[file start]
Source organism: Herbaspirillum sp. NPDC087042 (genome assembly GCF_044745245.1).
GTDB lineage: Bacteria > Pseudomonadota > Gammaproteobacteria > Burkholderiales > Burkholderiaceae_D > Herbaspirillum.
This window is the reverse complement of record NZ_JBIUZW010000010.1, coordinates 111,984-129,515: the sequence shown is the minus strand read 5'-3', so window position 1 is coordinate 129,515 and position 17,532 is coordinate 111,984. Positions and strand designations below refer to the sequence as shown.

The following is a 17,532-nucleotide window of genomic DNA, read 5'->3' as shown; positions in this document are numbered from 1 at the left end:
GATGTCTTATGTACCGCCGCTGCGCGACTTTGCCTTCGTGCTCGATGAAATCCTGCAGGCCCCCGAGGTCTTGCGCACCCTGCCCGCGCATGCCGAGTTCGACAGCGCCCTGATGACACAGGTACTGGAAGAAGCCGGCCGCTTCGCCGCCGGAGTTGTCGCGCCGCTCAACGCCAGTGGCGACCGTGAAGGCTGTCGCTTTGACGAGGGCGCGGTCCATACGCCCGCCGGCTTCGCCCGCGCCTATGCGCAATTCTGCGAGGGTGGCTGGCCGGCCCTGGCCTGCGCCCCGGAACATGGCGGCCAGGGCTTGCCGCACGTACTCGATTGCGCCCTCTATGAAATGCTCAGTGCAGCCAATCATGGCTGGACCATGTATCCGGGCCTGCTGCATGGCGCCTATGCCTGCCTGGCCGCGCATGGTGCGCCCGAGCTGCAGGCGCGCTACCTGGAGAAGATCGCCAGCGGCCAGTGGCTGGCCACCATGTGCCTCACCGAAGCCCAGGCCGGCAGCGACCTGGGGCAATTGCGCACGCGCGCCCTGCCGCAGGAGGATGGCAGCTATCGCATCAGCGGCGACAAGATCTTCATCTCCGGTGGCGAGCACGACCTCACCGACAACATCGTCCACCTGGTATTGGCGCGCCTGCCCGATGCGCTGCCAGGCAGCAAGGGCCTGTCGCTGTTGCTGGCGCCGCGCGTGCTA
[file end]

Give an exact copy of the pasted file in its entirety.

Source organism: Herbaspirillum sp. NPDC087042 (genome assembly GCF_044745245.1).
GTDB lineage: Bacteria > Pseudomonadota > Gammaproteobacteria > Burkholderiales > Burkholderiaceae_D > Herbaspirillum.
This window is the reverse complement of record NZ_JBIUZW010000010.1, coordinates 111,984-129,515: the sequence shown is the minus strand read 5'-3', so window position 1 is coordinate 129,515 and position 17,532 is coordinate 111,984. Positions and strand designations below refer to the sequence as shown.

The following is a 17,532-nucleotide window of genomic DNA, read 5'->3' as shown; positions in this document are numbered from 1 at the left end:
GATGTCTTATGTACCGCCGCTGCGCGACTTTGCCTTCGTGCTCGATGAAATCCTGCAGGCCCCCGAGGTCTTGCGCACCCTGCCCGCGCATGCCGAGTTCGACAGCGCCCTGATGACACAGGTACTGGAAGAAGCCGGCCGCTTCGCCGCCGGAGTTGTCGCGCCGCTCAACGCCAGTGGCGACCGTGAAGGCTGTCGCTTTGACGAGGGCGCGGTCCATACGCCCGCCGGCTTCGCCCGCGCCTATGCGCAATTCTGCGAGGGTGGCTGGCCGGCCCTGGCCTGCGCCCCGGAACATGGCGGCCAGGGCTTGCCGCACGTACTCGATTGCGCCCTCTATGAAATGCTCAGTGCAGCCAATCATGGCTGGACCATGTATCCGGGCCTGCTGCATGGCGCCTATGCCTGCCTGGCCGCGCATGGTGCGCCCGAGCTGCAGGCGCGCTACCTGGAGAAGATCGCCAGCGGCCAGTGGCTGGCCACCATGTGCCTCACCGAAGCCCAGGCCGGCAGCGACCTGGGGCAATTGCGCACGCGCGCCCTGCCGCAGGAGGATGGCAGCTATCGCATCAGCGGCGACAAGATCTTCATCTCCGGTGGCGAGCACGACCTCACCGACAACATCGTCCACCTGGTATTGGCGCGCCTGCCCGATGCGCTGCCAGGCAGCAAGGGCCTGTCGCTGTTGCTGGCGCCGCGCGTGCTA